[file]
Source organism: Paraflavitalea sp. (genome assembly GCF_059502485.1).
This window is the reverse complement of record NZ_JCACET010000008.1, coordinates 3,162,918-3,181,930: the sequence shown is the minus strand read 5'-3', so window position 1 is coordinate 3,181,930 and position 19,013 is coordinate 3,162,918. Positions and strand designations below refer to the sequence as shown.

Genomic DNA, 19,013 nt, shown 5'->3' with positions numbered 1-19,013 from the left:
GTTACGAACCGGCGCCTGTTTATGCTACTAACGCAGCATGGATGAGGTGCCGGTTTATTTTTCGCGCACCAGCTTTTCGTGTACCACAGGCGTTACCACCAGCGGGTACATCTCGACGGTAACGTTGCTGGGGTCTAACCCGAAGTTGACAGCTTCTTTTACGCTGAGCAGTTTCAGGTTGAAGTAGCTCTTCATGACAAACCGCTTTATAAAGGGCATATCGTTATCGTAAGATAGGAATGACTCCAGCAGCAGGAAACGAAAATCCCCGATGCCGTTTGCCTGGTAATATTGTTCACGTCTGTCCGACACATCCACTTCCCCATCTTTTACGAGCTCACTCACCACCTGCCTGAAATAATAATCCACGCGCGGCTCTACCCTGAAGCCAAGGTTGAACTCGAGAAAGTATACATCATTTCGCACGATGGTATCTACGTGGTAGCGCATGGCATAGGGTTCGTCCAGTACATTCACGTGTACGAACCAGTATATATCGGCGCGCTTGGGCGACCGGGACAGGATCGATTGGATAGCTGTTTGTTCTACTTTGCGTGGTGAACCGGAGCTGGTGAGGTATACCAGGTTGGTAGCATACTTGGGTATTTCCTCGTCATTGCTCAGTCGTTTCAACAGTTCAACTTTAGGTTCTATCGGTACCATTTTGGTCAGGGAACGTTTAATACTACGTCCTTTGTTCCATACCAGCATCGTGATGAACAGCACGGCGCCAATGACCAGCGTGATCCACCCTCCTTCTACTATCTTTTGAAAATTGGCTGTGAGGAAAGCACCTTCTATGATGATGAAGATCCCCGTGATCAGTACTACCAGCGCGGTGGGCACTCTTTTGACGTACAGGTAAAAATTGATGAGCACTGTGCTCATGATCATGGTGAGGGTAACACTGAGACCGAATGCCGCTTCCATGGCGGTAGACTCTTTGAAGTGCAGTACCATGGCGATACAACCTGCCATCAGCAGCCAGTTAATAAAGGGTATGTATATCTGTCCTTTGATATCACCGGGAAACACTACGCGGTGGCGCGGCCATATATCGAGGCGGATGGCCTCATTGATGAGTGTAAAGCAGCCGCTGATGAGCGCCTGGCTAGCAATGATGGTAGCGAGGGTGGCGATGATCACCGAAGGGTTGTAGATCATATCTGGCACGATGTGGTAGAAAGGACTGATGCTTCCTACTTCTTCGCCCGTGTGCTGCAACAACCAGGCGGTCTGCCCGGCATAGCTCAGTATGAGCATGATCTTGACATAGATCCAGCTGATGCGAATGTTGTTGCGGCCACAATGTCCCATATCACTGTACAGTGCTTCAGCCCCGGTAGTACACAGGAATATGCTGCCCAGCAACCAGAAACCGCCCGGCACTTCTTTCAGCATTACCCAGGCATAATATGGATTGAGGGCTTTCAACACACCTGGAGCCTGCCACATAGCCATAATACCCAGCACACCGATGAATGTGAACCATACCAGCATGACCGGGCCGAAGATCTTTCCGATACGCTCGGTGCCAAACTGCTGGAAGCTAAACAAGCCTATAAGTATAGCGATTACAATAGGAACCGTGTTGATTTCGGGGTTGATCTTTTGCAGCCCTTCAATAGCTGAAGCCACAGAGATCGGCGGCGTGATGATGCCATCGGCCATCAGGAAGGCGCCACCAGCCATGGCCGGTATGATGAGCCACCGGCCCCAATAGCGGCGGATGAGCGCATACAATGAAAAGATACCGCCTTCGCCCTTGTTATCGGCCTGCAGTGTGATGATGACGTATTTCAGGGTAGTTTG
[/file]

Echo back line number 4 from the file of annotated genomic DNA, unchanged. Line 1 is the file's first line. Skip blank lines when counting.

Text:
GTTACGAACCGGCGCCTGTTTATGCTACTAACGCAGCATGGATGAGGTGCCGGTTTATTTTTCGCGCACCAGCTTTTCGTGTACCACAGGCGTTACCACCAGCGGGTACATCTCGACGGTAACGTTGCTGGGGTCTAACCCGAAGTTGACAGCTTCTTTTACGCTGAGCAGTTTCAGGTTGAAGTAGCTCTTCATGACAAACCGCTTTATAAAGGGCATATCGTTATCGTAAGATAGGAATGACTCCAGCAGCAGGAAACGAAAATCCCCGATGCCGTTTGCCTGGTAATATTGTTCACGTCTGTCCGACACATCCACTTCCCCATCTTTTACGAGCTCACTCACCACCTGCCTGAAATAATAATCCACGCGCGGCTCTACCCTGAAGCCAAGGTTGAACTCGAGAAAGTATACATCATTTCGCACGATGGTATCTACGTGGTAGCGCATGGCATAGGGTTCGTCCAGTACATTCACGTGTACGAACCAGTATATATCGGCGCGCTTGGGCGACCGGGACAGGATCGATTGGATAGCTGTTTGTTCTACTTTGCGTGGTGAACCGGAGCTGGTGAGGTATACCAGGTTGGTAGCATACTTGGGTATTTCCTCGTCATTGCTCAGTCGTTTCAACAGTTCAACTTTAGGTTCTATCGGTACCATTTTGGTCAGGGAACGTTTAATACTACGTCCTTTGTTCCATACCAGCATCGTGATGAACAGCACGGCGCCAATGACCAGCGTGATCCACCCTCCTTCTACTATCTTTTGAAAATTGGCTGTGAGGAAAGCACCTTCTATGATGATGAAGATCCCCGTGATCAGTACTACCAGCGCGGTGGGCACTCTTTTGACGTACAGGTAAAAATTGATGAGCACTGTGCTCATGATCATGGTGAGGGTAACACTGAGACCGAATGCCGCTTCCATGGCGGTAGACTCTTTGAAGTGCAGTACCATGGCGATACAACCTGCCATCAGCAGCCAGTTAATAAAGGGTATGTATATCTGTCCTTTGATATCACCGGGAAACACTACGCGGTGGCGCGGCCATATATCGAGGCGGATGGCCTCATTGATGAGTGTAAAGCAGCCGCTGATGAGCGCCTGGCTAGCAATGATGGTAGCGAGGGTGGCGATGATCACCGAAGGGTTGTAGATCATATCTGGCACGATGTGGTAGAAAGGACTGATGCTTCCTACTTCTTCGCCCGTGTGCTGCAACAACCAGGCGGTCTGCCCGGCATAGCTCAGTATGAGCATGATCTTGACATAGATCCAGCTGATGCGAATGTTGTTGCGGCCACAATGTCCCATATCACTGTACAGTGCTTCAGCCCCGGTAGTACACAGGAATATGCTGCCCAGCAACCAGAAACCGCCCGGCACTTCTTTCAGCATTACCCAGGCATAATATGGATTGAGGGCTTTCAACACACCTGGAGCCTGCCACATAGCCATAATACCCAGCACACCGATGAATGTGAACCATACCAGCATGACCGGGCCGAAGATCTTTCCGATACGCTCGGTGCCAAACTGCTGGAAGCTAAACAAGCCTATAAGTATAGCGATTACAATAGGAACCGTGTTGATTTCGGGGTTGATCTTTTGCAGCCCTTCAATAGCTGAAGCCACAGAGATCGGCGGCGTGATGATGCCATCGGCCATCAGGAAGGCGCCACCAGCCATGGCCGGTATGATGAGCCACCGGCCCCAATAGCGGCGGATGAGCGCATACAATGAAAAGATACCGCCTTCGCCCTTGTTATCGGCCTGCAGTGTGATGATGACGTATTTCAGGGTAGTTTG